Engines of Our Ingenuity

No. 173:

by John H. H. Lienhard

Click here for audio of Episode 173.

Today, a new machine in your life. The University of Houston's College of Engineering presents this series about the machines that make our civilization run, and the people whose ingenuity created them.

I've said a lot about the way machines touch our lives. We've watched one device after another change us. Machines extend our reach, they take us where our legs cannot, they amplify our voices -- they even give us wings.

I talk about machines extending our bodies, because that's the way they touch us so powerfully. But replacing our legs with an automobile or our backs with a forklift is nothing compared to what computers do. They sit right beside our brains -- they assume a kind of partnership practically inside our heads. Our relations with machines have always been awfully personal, but with our computers they're terrifyingly so. Just how personal, recently came home to me in a very real way.

For five years I've written everything on a word processor -- papers, talks, letters, and two books -- well over a million words of finished copy and several times that in discarded drafts. Imagine, if you can, my intimacy with that now-obsolete machine. It's held my thoughts and given them back to me.

Now I have a flashy new computer, and it's working diligently to reshape my mind. It has ten times the memory of the old machine, 200 times the storage capacity, and a colorful new screen. It thinks with blinding speed. It plays chess and Othello with me. It handles several manuscripts at the same time. It corrects my spelling, indexes my texts, and tends my files and addresses. It suggests better words for me to use. And it has a hundred tricks it hasn't even shown me yet.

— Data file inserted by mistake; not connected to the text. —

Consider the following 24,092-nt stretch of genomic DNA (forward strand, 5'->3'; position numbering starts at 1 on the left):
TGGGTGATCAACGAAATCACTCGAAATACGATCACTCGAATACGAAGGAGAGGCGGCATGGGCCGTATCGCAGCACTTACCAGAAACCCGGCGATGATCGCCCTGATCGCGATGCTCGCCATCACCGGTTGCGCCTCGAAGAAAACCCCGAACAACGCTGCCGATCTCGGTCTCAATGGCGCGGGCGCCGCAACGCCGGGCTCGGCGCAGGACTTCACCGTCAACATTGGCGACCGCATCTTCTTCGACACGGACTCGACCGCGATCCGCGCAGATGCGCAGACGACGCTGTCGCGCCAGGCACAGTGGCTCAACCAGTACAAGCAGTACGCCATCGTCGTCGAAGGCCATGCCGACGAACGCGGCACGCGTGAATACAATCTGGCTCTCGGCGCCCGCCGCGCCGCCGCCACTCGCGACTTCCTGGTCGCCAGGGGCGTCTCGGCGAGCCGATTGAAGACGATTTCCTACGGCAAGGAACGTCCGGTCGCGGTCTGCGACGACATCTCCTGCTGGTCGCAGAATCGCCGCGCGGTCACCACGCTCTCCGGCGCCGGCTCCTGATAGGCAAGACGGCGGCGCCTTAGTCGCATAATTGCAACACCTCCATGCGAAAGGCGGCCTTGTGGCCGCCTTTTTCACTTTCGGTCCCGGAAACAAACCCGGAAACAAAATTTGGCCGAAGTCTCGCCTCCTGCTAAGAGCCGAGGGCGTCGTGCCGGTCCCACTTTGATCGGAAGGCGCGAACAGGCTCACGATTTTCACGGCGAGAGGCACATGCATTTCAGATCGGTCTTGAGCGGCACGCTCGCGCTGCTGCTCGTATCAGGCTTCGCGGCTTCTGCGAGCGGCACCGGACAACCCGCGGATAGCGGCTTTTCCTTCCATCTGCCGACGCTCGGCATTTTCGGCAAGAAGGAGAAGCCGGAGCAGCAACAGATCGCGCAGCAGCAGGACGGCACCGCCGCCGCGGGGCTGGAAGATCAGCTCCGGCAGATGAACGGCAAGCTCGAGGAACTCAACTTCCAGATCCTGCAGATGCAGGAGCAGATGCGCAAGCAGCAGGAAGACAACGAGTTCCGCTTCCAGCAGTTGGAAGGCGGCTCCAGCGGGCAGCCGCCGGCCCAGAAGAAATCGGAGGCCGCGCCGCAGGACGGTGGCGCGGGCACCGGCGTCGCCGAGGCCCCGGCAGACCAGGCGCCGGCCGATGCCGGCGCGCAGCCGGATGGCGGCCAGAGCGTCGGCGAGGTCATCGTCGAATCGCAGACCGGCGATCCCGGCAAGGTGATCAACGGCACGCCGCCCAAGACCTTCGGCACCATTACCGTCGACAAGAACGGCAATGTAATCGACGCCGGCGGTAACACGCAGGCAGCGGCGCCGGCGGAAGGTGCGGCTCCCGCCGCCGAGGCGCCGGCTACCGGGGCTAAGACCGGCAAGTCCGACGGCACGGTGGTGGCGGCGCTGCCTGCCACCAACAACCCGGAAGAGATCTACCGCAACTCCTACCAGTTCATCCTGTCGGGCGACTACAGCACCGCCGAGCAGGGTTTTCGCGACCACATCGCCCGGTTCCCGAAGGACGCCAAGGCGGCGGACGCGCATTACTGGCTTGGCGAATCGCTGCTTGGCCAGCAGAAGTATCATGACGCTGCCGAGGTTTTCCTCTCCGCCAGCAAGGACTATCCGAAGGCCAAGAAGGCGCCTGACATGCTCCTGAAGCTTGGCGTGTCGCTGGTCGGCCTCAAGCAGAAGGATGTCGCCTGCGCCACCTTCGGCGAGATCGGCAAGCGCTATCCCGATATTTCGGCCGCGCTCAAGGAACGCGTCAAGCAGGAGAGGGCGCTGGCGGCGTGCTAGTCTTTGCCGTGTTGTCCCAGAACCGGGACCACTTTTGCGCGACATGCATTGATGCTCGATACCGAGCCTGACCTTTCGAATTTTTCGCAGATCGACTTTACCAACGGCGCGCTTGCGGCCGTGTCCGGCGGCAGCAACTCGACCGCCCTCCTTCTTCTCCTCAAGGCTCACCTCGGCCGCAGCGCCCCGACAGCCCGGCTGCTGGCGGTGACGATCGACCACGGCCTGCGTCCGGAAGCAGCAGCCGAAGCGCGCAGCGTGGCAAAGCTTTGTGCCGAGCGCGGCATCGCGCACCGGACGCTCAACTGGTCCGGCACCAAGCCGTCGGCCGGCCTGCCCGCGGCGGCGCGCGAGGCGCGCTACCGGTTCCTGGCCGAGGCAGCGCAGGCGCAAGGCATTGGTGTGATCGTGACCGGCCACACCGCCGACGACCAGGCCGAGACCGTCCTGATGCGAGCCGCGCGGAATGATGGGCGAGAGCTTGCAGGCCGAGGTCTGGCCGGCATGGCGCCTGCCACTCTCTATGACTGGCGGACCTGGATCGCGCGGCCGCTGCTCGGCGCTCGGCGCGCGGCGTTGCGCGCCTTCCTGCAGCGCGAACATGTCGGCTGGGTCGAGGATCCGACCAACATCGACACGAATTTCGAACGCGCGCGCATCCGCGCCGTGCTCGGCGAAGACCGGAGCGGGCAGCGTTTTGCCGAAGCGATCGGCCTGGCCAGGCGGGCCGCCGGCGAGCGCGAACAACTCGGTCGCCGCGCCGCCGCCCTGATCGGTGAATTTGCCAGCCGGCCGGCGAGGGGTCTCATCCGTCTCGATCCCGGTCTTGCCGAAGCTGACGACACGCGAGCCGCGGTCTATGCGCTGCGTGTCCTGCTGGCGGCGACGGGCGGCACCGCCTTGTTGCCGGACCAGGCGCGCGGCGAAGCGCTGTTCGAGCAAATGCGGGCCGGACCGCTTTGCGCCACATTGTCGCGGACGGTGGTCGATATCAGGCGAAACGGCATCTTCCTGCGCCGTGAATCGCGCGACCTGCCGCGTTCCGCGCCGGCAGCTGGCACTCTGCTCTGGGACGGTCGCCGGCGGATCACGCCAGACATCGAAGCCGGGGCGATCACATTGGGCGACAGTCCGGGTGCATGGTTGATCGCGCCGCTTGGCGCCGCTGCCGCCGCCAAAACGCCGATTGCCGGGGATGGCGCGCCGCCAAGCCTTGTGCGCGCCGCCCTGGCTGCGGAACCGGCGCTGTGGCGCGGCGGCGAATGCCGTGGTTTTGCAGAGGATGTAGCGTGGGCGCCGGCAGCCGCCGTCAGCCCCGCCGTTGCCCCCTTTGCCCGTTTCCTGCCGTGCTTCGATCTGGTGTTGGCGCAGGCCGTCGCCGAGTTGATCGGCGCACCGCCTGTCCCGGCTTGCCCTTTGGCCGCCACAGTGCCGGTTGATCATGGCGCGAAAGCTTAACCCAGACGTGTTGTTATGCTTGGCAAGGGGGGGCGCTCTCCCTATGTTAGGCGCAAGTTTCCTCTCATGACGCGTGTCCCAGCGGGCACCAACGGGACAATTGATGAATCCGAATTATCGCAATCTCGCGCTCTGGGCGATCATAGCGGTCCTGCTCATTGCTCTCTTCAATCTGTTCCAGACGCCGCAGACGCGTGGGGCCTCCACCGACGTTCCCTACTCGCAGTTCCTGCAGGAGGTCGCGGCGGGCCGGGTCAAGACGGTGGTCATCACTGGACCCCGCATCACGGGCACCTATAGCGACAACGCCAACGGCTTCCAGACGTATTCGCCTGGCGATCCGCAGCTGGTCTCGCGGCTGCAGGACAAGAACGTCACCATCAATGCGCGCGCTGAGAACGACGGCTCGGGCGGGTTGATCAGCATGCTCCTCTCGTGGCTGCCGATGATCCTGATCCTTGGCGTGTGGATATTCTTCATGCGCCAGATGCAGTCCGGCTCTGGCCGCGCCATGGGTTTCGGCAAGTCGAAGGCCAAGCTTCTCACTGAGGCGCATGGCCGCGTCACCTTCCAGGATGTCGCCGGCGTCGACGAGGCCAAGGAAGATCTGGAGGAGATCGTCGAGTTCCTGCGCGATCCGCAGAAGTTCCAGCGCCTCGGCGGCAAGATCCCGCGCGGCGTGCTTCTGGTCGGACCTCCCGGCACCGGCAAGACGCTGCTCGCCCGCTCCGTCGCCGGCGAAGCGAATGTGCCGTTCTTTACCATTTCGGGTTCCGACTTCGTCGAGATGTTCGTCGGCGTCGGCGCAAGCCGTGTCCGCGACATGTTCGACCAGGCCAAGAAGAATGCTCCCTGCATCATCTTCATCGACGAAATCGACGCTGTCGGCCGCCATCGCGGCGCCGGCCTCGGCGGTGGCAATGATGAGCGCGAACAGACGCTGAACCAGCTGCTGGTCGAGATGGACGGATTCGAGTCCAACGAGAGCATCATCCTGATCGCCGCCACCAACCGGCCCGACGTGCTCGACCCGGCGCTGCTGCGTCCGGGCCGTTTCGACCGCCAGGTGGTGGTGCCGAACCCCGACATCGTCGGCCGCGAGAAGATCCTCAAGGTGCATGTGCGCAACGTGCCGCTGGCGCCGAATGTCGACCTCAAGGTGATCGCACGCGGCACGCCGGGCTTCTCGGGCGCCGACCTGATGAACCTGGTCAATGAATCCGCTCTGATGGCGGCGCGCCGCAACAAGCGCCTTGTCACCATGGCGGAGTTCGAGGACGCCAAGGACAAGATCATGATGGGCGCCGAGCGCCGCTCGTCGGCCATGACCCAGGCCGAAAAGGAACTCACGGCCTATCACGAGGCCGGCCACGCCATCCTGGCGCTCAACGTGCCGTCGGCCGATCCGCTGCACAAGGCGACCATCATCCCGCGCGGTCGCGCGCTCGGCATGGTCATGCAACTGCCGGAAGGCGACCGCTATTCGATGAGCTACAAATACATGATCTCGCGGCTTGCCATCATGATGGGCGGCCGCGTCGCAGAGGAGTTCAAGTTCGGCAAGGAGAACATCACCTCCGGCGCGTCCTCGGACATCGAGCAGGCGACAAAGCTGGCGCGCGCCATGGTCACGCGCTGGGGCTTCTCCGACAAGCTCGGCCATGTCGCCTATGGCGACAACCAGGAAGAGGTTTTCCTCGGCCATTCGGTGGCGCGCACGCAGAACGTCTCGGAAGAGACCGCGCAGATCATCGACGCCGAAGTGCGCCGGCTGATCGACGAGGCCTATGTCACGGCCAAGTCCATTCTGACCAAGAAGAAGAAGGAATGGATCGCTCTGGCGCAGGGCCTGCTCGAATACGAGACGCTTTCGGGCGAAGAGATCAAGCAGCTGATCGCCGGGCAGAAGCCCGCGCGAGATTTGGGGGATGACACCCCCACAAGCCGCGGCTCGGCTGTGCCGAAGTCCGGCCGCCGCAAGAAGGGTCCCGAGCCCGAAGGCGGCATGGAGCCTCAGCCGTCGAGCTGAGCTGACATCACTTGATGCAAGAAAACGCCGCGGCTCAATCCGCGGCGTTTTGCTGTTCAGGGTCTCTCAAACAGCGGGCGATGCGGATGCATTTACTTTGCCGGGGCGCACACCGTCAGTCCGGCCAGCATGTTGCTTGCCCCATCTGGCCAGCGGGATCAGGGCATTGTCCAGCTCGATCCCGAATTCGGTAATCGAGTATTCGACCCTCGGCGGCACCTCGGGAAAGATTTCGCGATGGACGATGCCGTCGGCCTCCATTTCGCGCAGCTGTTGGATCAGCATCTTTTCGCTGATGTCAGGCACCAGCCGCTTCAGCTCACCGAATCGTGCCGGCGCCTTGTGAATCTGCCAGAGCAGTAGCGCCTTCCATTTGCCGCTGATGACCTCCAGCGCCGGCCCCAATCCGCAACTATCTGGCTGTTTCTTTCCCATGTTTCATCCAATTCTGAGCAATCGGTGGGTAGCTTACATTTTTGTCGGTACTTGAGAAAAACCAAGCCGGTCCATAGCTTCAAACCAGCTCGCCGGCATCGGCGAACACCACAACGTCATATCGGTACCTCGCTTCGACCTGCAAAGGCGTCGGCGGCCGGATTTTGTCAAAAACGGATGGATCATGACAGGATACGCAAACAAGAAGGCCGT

On the other hand, it's so demanding! If I say the wrong thing, it sulks and feigns ignorance. It tells me its secrets only if I say just the right words to it. During the first month it kept me on the rack -- rewarding me now and then by tossing me a new bone -- some yet-unrevealed Turkish delight.

Now the transition is completing itself. It isn't yet the comfortable old shoe that my old computer had turned into. But it's getting there, and it's getting there by changing me.

It's in the transitions among our machines that we come to appreciate their power in our lives. Do you remember your first bike or your first driver's license? Think back for a moment. That bike was like a flying carpet. It changed you irrevocably.

Some people like to ask if these transitions occur for good or ill. But that's not very helpful, because machine-making is an inseparable part of us. The question isn't whether we'll let them change us, but rather how fruitfully we'll let them do so.

I'm John Lienhard, at the University of Houston, where we're interested in the way inventive minds work.

(Theme music)


The Engines of Our Ingenuity is Copyright © 1988-2018 by John H. Lienhard.

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